One of the largest Bible translators in the world is undergoing an independent review after critics claimed language in some of their translations intended for Muslim countries misses the essential Christian idea of Trinity: the father, son and the holy spirit or ghost.
Critics argue that using words like "Messiah" instead of "Son" and "Lord" instead of "Father" badly distorts the doctrine, in which God is said to be one being in three persons.
"If you remove `son,' you have to remove `father,' and if you remove those, the whole thread of the scriptures from Genesis to Revelation is unraveled," said the Rev. Georges Houssney, the president of Horizons International, a Christian organization that works extensively with Muslims and himself a translator of the Bible into Arabic.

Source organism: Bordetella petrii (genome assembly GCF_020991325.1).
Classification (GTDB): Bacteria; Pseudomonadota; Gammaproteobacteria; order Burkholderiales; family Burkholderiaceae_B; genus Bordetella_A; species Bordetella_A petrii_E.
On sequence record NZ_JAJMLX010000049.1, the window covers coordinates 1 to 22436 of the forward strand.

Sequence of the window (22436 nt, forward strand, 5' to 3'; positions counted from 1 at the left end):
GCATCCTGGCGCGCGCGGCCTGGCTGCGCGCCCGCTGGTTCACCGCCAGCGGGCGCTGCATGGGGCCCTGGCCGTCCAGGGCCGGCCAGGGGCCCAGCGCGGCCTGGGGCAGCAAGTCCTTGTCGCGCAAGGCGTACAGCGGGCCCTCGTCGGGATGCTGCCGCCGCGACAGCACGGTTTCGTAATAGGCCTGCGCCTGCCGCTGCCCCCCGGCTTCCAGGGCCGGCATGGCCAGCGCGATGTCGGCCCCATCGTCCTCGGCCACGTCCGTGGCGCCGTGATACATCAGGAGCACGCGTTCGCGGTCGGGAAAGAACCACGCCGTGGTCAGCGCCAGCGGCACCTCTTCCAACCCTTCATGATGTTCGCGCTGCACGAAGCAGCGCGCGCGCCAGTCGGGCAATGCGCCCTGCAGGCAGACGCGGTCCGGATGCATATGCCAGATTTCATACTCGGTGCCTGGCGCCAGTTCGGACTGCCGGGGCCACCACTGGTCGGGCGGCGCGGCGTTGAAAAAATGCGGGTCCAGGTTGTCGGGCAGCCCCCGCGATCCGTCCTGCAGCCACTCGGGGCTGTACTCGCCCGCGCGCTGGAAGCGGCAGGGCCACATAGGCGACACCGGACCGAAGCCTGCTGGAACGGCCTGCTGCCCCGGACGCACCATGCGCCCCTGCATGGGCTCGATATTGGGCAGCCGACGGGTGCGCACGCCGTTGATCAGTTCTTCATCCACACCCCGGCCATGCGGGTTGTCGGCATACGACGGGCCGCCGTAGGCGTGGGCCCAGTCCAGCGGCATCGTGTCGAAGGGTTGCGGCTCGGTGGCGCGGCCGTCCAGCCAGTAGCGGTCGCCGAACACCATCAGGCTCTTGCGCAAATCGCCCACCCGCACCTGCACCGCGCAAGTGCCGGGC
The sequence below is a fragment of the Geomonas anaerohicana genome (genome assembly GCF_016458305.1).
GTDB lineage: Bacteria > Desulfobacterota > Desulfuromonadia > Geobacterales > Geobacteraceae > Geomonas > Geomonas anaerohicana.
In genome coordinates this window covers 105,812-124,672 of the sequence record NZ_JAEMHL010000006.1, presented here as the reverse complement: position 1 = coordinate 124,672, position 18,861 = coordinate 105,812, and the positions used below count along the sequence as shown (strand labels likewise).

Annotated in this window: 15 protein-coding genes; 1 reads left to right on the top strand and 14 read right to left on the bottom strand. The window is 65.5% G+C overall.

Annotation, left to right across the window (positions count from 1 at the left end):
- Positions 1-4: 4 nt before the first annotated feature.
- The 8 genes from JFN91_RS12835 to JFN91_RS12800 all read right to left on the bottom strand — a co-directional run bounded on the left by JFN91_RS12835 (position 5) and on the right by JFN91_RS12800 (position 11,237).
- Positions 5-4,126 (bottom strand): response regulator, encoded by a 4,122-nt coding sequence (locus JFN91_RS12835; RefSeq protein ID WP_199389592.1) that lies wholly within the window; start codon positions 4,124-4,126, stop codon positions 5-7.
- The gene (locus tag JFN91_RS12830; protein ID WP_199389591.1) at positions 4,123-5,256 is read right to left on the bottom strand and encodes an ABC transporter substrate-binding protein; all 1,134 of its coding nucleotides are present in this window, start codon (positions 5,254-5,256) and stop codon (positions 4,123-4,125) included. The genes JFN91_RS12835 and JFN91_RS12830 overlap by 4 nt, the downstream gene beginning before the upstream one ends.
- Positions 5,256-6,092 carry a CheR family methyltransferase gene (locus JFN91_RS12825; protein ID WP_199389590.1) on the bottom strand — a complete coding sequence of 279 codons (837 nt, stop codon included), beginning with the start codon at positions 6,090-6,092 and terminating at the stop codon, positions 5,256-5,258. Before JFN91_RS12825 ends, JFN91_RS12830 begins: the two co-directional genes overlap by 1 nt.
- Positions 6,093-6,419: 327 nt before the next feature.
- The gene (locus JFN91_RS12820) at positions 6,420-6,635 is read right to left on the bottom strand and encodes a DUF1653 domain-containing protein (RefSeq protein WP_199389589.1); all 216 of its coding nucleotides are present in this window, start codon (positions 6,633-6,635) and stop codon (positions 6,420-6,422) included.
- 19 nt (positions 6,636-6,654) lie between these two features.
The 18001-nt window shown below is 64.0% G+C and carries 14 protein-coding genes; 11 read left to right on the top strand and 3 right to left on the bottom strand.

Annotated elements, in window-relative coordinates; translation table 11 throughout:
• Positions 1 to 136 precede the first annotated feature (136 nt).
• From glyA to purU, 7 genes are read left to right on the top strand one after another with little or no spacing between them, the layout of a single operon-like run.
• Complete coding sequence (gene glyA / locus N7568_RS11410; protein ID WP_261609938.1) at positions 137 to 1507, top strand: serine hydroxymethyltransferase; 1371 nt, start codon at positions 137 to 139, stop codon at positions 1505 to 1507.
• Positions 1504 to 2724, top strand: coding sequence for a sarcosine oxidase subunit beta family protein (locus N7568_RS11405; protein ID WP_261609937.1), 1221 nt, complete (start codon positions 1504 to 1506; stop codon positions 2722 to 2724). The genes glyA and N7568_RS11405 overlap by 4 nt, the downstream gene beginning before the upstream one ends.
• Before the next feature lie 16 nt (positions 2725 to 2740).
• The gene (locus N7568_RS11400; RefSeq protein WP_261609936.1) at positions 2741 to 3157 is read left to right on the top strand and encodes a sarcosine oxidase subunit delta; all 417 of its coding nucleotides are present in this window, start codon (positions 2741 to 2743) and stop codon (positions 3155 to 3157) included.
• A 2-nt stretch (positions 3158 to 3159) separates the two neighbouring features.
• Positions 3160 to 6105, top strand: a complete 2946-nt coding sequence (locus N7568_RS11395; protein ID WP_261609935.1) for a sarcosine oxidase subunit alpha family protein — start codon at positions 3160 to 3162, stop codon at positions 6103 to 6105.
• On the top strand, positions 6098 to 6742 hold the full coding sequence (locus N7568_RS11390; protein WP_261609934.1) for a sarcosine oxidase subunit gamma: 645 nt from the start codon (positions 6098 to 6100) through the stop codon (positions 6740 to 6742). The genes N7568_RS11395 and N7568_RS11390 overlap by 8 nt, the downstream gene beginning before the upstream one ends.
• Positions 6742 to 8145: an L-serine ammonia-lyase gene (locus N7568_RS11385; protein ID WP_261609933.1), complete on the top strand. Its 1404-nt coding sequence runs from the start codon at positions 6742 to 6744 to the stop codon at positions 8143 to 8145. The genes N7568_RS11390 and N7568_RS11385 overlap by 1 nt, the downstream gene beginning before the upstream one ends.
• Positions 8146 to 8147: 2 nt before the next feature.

Orlando, Fla.-based Wycliffe Bible Translators argues the translations have never been about avoiding controversy, but choosing words that most accurately reflect the Gospels: Some concepts relating God to family members don't make sense in some cultures, so the language needs to reflect that.
"People are saying we're trying to do translation work that's not offensive to Muslims, and that's just not true," Wycliffe CEO Bob Creson said. "We are committed to the accurate translation of God's word. That is our highest value."
Creson said that in some cases, what are known to scholars as the "divine familial terms" — God the Father and the Son of God — don't make sense in translation in some cultures. Islamic teaching, for example, rejects the notion that God could be involved in a relationship similar to a human family, and Creson argues that people in such cultures might be immediately put off by those terms.